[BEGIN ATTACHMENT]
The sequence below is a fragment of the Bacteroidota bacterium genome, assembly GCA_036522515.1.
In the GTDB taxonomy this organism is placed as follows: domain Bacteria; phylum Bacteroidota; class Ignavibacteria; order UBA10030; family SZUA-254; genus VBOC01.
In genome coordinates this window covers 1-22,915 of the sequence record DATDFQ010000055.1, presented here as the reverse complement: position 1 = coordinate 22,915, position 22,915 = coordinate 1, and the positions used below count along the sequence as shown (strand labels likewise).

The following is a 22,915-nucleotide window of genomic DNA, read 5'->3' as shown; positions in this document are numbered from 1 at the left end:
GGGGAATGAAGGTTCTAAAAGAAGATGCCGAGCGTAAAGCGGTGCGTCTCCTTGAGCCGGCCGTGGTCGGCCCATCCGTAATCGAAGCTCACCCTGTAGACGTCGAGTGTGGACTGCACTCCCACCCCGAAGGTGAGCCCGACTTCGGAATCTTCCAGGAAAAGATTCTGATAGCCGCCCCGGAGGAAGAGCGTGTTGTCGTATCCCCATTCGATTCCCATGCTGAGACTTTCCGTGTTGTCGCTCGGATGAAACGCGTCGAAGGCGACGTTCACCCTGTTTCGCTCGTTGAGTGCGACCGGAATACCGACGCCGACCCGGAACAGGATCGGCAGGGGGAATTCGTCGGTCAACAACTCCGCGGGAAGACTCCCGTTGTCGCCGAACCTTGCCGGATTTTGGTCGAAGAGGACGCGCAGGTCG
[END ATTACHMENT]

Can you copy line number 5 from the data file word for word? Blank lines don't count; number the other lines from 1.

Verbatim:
GGGGAATGAAGGTTCTAAAAGAAGATGCCGAGCGTAAAGCGGTGCGTCTCCTTGAGCCGGCCGTGGTCGGCCCATCCGTAATCGAAGCTCACCCTGTAGACGTCGAGTGTGGACTGCACTCCCACCCCGAAGGTGAGCCCGACTTCGGAATCTTCCAGGAAAAGATTCTGATAGCCGCCCCGGAGGAAGAGCGTGTTGTCGTATCCCCATTCGATTCCCATGCTGAGACTTTCCGTGTTGTCGCTCGGATGAAACGCGTCGAAGGCGACGTTCACCCTGTTTCGCTCGTTGAGTGCGACCGGAATACCGACGCCGACCCGGAACAGGATCGGCAGGGGGAATTCGTCGGTCAACAACTCCGCGGGAAGACTCCCGTTGTCGCCGAACCTTGCCGGATTTTGGTCGAAGAGGACGCGCAGGTCG